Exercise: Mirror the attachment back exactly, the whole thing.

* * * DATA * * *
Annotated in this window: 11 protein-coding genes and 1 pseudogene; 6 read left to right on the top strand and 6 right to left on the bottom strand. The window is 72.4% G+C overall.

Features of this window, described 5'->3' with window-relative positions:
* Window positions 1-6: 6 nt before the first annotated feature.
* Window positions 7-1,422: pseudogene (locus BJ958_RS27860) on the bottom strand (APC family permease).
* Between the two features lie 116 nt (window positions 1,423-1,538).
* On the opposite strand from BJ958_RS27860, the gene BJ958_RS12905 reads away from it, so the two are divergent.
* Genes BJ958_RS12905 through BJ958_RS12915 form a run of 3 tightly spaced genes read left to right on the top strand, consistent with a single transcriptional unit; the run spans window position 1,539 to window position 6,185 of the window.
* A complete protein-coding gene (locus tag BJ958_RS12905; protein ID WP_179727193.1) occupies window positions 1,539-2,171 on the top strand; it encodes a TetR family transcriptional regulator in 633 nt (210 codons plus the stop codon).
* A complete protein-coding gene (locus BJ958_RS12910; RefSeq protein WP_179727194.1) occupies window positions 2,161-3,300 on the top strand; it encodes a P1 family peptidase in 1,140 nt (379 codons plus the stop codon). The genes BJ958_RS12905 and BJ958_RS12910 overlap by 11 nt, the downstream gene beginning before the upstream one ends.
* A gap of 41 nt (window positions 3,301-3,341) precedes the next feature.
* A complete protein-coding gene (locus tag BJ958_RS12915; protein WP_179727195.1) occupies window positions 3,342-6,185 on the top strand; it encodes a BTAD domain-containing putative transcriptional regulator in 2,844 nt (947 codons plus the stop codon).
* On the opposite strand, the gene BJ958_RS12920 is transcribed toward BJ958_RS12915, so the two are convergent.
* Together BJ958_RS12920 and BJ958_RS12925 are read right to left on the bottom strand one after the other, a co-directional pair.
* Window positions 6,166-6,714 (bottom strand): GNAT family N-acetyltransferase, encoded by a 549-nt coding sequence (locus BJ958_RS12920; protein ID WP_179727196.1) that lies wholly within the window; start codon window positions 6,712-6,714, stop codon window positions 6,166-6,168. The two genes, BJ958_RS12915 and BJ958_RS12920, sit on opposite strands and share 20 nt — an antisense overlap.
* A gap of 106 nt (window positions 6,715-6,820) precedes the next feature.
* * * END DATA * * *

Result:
Annotated in this window: 11 protein-coding genes and 1 pseudogene; 6 read left to right on the top strand and 6 right to left on the bottom strand. The window is 72.4% G+C overall.

Features of this window, described 5'->3' with window-relative positions:
* Window positions 1-6: 6 nt before the first annotated feature.
* Window positions 7-1,422: pseudogene (locus BJ958_RS27860) on the bottom strand (APC family permease).
* Between the two features lie 116 nt (window positions 1,423-1,538).
* On the opposite strand from BJ958_RS27860, the gene BJ958_RS12905 reads away from it, so the two are divergent.
* Genes BJ958_RS12905 through BJ958_RS12915 form a run of 3 tightly spaced genes read left to right on the top strand, consistent with a single transcriptional unit; the run spans window position 1,539 to window position 6,185 of the window.
* A complete protein-coding gene (locus tag BJ958_RS12905; protein ID WP_179727193.1) occupies window positions 1,539-2,171 on the top strand; it encodes a TetR family transcriptional regulator in 633 nt (210 codons plus the stop codon).
* A complete protein-coding gene (locus BJ958_RS12910; RefSeq protein WP_179727194.1) occupies window positions 2,161-3,300 on the top strand; it encodes a P1 family peptidase in 1,140 nt (379 codons plus the stop codon). The genes BJ958_RS12905 and BJ958_RS12910 overlap by 11 nt, the downstream gene beginning before the upstream one ends.
* A gap of 41 nt (window positions 3,301-3,341) precedes the next feature.
* A complete protein-coding gene (locus tag BJ958_RS12915; protein WP_179727195.1) occupies window positions 3,342-6,185 on the top strand; it encodes a BTAD domain-containing putative transcriptional regulator in 2,844 nt (947 codons plus the stop codon).
* On the opposite strand, the gene BJ958_RS12920 is transcribed toward BJ958_RS12915, so the two are convergent.
* Together BJ958_RS12920 and BJ958_RS12925 are read right to left on the bottom strand one after the other, a co-directional pair.
* Window positions 6,166-6,714 (bottom strand): GNAT family N-acetyltransferase, encoded by a 549-nt coding sequence (locus BJ958_RS12920; protein ID WP_179727196.1) that lies wholly within the window; start codon window positions 6,712-6,714, stop codon window positions 6,166-6,168. The two genes, BJ958_RS12915 and BJ958_RS12920, sit on opposite strands and share 20 nt — an antisense overlap.
* A gap of 106 nt (window positions 6,715-6,820) precedes the next feature.